The most scenic place in Arbois. Lovely little stone bridge crossing over the Cuisance River.
The Gloriette Tower was one of the principal elements of the city's ramparts. It houses an art gallery.
Place de la Liberté
Nice buildings surrounding a beautiful fountain.
Old Ursulines Convent.
Church of Saint Just
Beautiful church with a funny reinterpretation of the bible through wine and vice versa.
Institut et Musée de la Vigne et du Vin
This is the right place to learn everything you always wanted to know about wine and vines. Set in the château Pécauld once part of the city walls.
The cutest square in town.
Now a private property, it was once part of the city defensive walls.
First a church, then a corn exchange and finally a cultural centre.
Pont de la Rue de l'Hôtel de Ville and Cuisance falls
Because of the drought, the river is quiet this year.
Lovely little village full of character.
Tip: Do not park outside official carparks. Locals are a bit fed up to find cars in front of their homes or in their fields.
Reculées (steephead or blind valleys)
They are formed by stream flowing through the permeable rock and eroding it from within. When the rock above collapses, it opens up a steep narrow valley. This one is then further eroded by the stream running across the impermeable valley floor.
At the head of the valley the stream emerges from the rock as a spring.
The Reculée at Les Planches-près-Arbois is a really great example of this geological phenomenon.
Cascade des Tuffs
The main spring of the Cuisance river is located at the heart of the Reculée des Planches.
It emerges from a limestone cliff through many caves, including the now closed Grotte des Planches. The name of the Cascade des Tufs comes from the fact that the water hollowed out in the tuff, a limestone rock of sedimentary origin.
The waterfall and its pools are reached via an easily accessible hiking path.
Lac de Chalain
It is the biggest natural lake in Jura. There there are accommodation, food and public toilets. It is safe for children.
Salins is following the shape of the narrow valley of the Furieuse, in between two fortified hills, Fort Belin and Fort Saint-André. These forts were built to protect the saltworks some 700 years ago.
Its name comes from its saline waters used for bathing and drinking since around 5 000 BC.
There are also saltworks and gypsum deposits and in 2009 the historic saltworks were added to the list of UNESCO World Heritage sites. They are closely associated with the Royal Saltworks at Arc-et-Senans, another World Heritage site.
The city has a long main street running along the valley.
The dome you see behind the city hall is actually part of a chapel directly built alongside the building.
Fruitière à Comté
Here you will find delicious cheeses at a fair price.
Saltworks & Salt Museum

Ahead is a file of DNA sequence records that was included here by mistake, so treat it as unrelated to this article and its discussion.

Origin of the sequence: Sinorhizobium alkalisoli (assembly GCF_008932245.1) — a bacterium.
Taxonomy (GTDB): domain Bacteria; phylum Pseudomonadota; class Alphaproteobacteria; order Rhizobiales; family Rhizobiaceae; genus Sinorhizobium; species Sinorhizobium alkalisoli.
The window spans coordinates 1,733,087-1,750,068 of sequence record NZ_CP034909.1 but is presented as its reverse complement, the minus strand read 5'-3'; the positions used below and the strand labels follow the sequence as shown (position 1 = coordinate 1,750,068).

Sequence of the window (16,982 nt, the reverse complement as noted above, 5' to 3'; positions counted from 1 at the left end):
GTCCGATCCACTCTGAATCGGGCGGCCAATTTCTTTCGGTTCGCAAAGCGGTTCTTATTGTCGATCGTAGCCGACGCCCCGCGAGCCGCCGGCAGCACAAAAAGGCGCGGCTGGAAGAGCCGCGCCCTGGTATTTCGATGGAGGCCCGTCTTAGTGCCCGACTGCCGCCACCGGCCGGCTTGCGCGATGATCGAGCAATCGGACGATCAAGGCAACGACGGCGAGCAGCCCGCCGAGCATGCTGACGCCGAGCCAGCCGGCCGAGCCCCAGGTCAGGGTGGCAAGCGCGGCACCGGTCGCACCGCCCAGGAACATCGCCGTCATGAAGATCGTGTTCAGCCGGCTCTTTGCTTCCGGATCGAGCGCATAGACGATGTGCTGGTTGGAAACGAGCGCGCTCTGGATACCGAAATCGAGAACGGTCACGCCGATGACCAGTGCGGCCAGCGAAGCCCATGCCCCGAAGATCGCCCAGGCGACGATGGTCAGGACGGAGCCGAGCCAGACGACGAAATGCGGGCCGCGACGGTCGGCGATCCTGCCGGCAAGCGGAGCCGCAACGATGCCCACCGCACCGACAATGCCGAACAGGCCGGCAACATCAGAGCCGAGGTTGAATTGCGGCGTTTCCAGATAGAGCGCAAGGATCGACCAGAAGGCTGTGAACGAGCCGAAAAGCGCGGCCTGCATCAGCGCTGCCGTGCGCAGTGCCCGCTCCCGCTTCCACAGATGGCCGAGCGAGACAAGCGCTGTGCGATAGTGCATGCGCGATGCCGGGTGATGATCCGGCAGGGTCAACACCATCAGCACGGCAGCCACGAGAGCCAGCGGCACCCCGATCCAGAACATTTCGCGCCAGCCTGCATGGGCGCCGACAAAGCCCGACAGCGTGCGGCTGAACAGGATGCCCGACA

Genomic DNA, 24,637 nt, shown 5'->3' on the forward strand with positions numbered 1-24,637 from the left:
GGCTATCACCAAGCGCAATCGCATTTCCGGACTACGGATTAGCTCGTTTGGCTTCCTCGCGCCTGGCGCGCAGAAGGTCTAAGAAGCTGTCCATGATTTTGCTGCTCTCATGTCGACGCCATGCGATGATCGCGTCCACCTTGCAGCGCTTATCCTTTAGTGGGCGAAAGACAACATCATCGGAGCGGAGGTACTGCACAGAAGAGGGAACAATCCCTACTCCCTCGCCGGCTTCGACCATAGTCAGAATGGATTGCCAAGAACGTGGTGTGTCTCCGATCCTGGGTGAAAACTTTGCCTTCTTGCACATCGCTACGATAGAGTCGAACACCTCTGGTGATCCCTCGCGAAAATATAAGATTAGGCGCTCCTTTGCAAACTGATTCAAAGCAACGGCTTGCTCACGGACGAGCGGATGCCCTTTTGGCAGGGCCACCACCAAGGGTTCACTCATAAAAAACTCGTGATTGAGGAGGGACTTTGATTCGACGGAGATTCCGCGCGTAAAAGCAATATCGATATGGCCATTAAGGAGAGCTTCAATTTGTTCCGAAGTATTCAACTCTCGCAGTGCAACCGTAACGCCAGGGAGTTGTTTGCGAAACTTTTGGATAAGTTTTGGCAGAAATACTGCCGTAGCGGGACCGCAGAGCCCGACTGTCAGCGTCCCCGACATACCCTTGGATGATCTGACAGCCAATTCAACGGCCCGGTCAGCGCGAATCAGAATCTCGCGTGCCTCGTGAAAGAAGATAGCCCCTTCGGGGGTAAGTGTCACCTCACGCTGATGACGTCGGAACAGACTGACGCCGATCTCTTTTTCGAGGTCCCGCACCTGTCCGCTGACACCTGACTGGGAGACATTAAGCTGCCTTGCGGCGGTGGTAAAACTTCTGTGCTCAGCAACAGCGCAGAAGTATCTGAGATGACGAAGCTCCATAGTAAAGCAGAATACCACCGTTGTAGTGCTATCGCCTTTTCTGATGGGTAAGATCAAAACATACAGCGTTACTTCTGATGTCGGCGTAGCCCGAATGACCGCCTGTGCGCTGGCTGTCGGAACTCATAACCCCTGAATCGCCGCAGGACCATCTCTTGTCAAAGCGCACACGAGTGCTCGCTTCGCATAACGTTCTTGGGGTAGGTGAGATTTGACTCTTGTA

The Great Saltworks of Salins-les-Bains was closed in 1962 after having been active for at least 1200 years. From 1780 to 1895, its salt water travelled through 21 km of wood pipes to the Royal Saltworks of Arc-et-Senans. The Chaux Forest ensured its supply of wood for fuel. There is an underground gallery from the 13th century including a hydraulic pump from the 19th century that still functions.
The salt is now mainly used for thermal baths.
It is not really in Jura but at its border and well worth a visit. It is part of the salt network along with Salins-les-Bains.
Salines Royales - Royal Saltworks
A UNESCO heritage site, the Royal Saltworks of Arc-et-Senans was built by Claude Nicolas Ledoux at the end of the 18th century. It was the first major achievement of industrial architecture, reflecting the ideal of progress of the Enlightenment. The vast, semicircular complex was designed to permit a rational and hierarchical organization of work and the building of an ideal city should have followed but the project was never realised.
Histoires de sel is an exhibit that present the history and operations of the salt production site in the 18th century.
This museum is dedicated to Claude-Nicolas Ledoux (1736 – 1806). The architect was one was one of the first French Neoclassical architect. He used architectural theory to design civil architecture but also utopian cities. Influenced by freemasonry, he was a visionary architect. But as his greatest works were funded by the French monarchy, they came to be perceived as symbols of the Ancien Régime and whilst the French Revolution hampered his career, much of his work was destroyed during the 19th century.
The museum shows some 57 architecture models made after his projects and constructions, still existing or not.
2018: Exhibition Luc Schuiten & gardens
Luc Schuiten is an architect and artist inspired by biomimetism. The exhibit shows how could cities look like in 2100, according to his vision.
The gardens are inspired by his work and are a great way to find inspiration for your own garden.
Both are on until October 21, 2018. The gardens festival is held every year. There is also a light and sound show during summer.